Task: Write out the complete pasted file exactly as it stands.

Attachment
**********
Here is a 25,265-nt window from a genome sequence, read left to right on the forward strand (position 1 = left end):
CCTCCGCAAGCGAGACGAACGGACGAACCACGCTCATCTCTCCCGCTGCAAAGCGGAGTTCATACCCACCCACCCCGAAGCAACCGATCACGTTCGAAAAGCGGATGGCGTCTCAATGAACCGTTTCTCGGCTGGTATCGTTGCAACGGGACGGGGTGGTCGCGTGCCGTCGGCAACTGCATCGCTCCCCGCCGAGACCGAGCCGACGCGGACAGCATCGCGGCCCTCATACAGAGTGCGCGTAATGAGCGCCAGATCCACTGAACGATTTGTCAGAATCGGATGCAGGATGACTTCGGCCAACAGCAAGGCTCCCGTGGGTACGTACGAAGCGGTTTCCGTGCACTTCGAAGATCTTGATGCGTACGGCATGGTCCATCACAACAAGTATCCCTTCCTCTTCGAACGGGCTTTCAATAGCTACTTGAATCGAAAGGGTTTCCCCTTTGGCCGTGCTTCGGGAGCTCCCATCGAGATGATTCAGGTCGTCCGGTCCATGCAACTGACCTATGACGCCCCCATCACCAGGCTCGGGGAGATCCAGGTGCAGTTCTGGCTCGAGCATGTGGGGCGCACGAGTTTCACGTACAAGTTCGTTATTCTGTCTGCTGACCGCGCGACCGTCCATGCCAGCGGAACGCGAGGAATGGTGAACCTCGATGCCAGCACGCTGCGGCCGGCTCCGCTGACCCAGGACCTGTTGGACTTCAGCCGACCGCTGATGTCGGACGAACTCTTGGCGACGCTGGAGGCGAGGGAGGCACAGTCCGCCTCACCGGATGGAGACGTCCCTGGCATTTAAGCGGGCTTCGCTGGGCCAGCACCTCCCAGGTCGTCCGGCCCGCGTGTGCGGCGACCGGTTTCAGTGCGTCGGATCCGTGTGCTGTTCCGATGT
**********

Here is a 25,265-nt window from a genome sequence, read left to right on the forward strand (position 1 = left end):
CCTCCGCAAGCGAGACGAACGGACGAACCACGCTCATCTCTCCCGCTGCAAAGCGGAGTTCATACCCACCCACCCCGAAGCAACCGATCACGTTCGAAAAGCGGATGGCGTCTCAATGAACCGTTTCTCGGCTGGTATCGTTGCAACGGGACGGGGTGGTCGCGTGCCGTCGGCAACTGCATCGCTCCCCGCCGAGACCGAGCCGACGCGGACAGCATCGCGGCCCTCATACAGAGTGCGCGTAATGAGCGCCAGATCCACTGAACGATTTGTCAGAATCGGATGCAGGATGACTTCGGCCAACAGCAAGGCTCCCGTGGGTACGTACGAAGCGGTTTCCGTGCACTTCGAAGATCTTGATGCGTACGGCATGGTCCATCACAACAAGTATCCCTTCCTCTTCGAACGGGCTTTCAATAGCTACTTGAATCGAAAGGGTTTCCCCTTTGGCCGTGCTTCGGGAGCTCCCATCGAGATGATTCAGGTCGTCCGGTCCATGCAACTGACCTATGACGCCCCCATCACCAGGCTCGGGGAGATCCAGGTGCAGTTCTGGCTCGAGCATGTGGGGCGCACGAGTTTCACGTACAAGTTCGTTATTCTGTCTGCTGACCGCGCGACCGTCCATGCCAGCGGAACGCGAGGAATGGTGAACCTCGATGCCAGCACGCTGCGGCCGGCTCCGCTGACCCAGGACCTGTTGGACTTCAGCCGACCGCTGATGTCGGACGAACTCTTGGCGACGCTGGAGGCGAGGGAGGCACAGTCCGCCTCACCGGATGGAGACGTCCCTGGCATTTAAGCGGGCTTCGCTGGGCCAGCACCTCCCAGGTCGTCCGGCCCGCGTGTGCGGCGACCGGTTTCAGTGCGTCGGATCCGTGTGCTGTTCCGATGT